Hello friends, I realize I have not shared my thoughts with you in some time. I will be sharing more through my blog on The Forgotten International's website. I look forward to seeing your comments and discussions there. www.theforgottenintl.org/blog/
REMARKABLE PEOPLE 2014
THOMAS A. NAZARIO
Author of Living on A Dollar A Day, The Lives and Faces of the World’s Poor and Founder of The Forgotten International 07/17/2014 | Comments by mary_editor My new interview series, REMARKABLE PEOPLE 2014 includes experts in technology, the arts, well-being and social good. It is an exciting group of creative thought leaders and enlightened personalities. Some are extraordinary examples of social responsibility; others are creating game changing paradigm shifts in their market segments.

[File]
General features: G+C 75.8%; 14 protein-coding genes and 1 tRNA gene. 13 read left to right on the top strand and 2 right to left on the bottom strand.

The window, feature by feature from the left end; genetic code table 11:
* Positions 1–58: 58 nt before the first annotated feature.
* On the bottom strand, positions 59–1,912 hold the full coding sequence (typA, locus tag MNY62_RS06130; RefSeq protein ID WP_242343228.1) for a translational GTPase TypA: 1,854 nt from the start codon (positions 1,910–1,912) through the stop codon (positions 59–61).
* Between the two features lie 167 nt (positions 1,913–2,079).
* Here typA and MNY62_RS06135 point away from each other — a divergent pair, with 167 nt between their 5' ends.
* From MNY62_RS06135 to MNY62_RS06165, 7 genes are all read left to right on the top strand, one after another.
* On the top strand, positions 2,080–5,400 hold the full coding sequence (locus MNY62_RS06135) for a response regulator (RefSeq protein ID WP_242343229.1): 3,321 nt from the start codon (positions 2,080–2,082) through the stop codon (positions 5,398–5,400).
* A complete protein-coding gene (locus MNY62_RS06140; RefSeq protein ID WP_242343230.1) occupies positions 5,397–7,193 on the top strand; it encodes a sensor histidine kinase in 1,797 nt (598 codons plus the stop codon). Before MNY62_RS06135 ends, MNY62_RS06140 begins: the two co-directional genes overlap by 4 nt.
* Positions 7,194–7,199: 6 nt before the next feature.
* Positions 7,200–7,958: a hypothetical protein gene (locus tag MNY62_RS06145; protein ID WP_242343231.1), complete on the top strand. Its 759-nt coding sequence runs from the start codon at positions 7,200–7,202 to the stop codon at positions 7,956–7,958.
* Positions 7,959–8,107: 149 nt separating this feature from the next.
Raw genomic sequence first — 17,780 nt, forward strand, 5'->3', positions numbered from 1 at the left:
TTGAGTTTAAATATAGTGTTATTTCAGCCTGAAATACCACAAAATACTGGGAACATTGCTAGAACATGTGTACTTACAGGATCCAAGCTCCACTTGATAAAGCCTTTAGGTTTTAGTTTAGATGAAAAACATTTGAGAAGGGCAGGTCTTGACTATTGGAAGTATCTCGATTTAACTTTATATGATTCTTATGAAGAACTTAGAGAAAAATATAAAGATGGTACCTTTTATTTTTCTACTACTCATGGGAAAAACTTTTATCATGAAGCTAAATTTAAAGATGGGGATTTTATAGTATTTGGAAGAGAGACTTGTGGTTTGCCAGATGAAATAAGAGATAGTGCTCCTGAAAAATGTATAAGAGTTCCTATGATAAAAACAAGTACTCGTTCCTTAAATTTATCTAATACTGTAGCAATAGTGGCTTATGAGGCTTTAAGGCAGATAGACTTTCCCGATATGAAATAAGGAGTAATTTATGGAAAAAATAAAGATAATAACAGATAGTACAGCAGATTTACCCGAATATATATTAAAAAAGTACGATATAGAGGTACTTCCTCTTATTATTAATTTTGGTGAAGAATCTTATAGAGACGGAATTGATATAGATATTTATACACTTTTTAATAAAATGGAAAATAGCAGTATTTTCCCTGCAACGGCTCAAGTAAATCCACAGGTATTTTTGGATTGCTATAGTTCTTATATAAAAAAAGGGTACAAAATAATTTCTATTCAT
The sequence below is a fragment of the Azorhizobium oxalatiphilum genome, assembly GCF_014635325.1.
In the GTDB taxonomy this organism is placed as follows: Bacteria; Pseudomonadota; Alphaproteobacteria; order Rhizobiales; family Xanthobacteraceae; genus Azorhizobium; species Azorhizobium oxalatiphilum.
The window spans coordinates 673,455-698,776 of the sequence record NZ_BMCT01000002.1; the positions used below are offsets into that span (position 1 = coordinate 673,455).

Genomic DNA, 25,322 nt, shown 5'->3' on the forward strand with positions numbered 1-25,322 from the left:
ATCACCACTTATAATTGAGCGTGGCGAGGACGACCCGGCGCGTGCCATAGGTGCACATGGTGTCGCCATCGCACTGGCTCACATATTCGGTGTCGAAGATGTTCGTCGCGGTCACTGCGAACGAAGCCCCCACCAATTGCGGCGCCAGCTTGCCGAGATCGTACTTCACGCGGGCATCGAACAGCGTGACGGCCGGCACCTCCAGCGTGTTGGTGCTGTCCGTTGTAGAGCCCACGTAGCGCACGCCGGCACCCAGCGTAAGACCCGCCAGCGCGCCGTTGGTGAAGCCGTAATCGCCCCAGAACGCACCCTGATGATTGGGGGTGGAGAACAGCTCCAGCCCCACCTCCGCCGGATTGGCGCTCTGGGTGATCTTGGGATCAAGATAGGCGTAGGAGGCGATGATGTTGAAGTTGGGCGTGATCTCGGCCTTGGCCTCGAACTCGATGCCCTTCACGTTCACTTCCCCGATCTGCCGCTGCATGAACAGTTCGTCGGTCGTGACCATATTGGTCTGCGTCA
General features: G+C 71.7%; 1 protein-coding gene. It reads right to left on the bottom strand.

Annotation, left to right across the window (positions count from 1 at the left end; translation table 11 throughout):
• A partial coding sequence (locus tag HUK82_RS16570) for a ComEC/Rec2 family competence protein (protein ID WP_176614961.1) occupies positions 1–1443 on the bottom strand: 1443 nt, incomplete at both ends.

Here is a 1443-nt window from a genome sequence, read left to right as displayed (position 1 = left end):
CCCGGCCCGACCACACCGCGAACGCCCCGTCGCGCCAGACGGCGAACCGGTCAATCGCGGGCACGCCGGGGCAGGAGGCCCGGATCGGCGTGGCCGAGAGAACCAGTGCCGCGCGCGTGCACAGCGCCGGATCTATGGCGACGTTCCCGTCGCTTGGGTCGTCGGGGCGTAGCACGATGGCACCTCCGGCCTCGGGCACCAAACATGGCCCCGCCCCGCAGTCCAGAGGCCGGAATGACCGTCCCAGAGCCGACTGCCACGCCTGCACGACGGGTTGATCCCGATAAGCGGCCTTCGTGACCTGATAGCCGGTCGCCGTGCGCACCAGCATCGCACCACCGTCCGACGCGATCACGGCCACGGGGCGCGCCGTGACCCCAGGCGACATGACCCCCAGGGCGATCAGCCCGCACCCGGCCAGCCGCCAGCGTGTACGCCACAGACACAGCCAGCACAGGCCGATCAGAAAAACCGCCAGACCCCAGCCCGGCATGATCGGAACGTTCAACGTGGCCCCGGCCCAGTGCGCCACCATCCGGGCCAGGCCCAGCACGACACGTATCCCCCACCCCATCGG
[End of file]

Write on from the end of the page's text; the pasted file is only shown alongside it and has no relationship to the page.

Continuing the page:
I am extremely pleased to include Thomas A. Nazario, an attorney and advocate for the world’s poor and forgotten, particularly women and children.
Profile: Thomas A. Nazario is a professor of Law at the University of San Francisco and the president and founder of The Forgotten International, a non-profit organization that provides poverty alleviation throughout the globe. Nazario’s expertise in children’s rights has led him all over the world documenting children’s rights violations.
Thomas Nazario is the author of Living on A Dollar A Day, The Lives and Faces of the World’s Poor, the first genuinely comprehensive portrait of unimaginable poverty and suffering that also bears witness to the human spirit. His book will surely change your life from the minute you turn the first page. I can say that your compassion and resolve will change completely.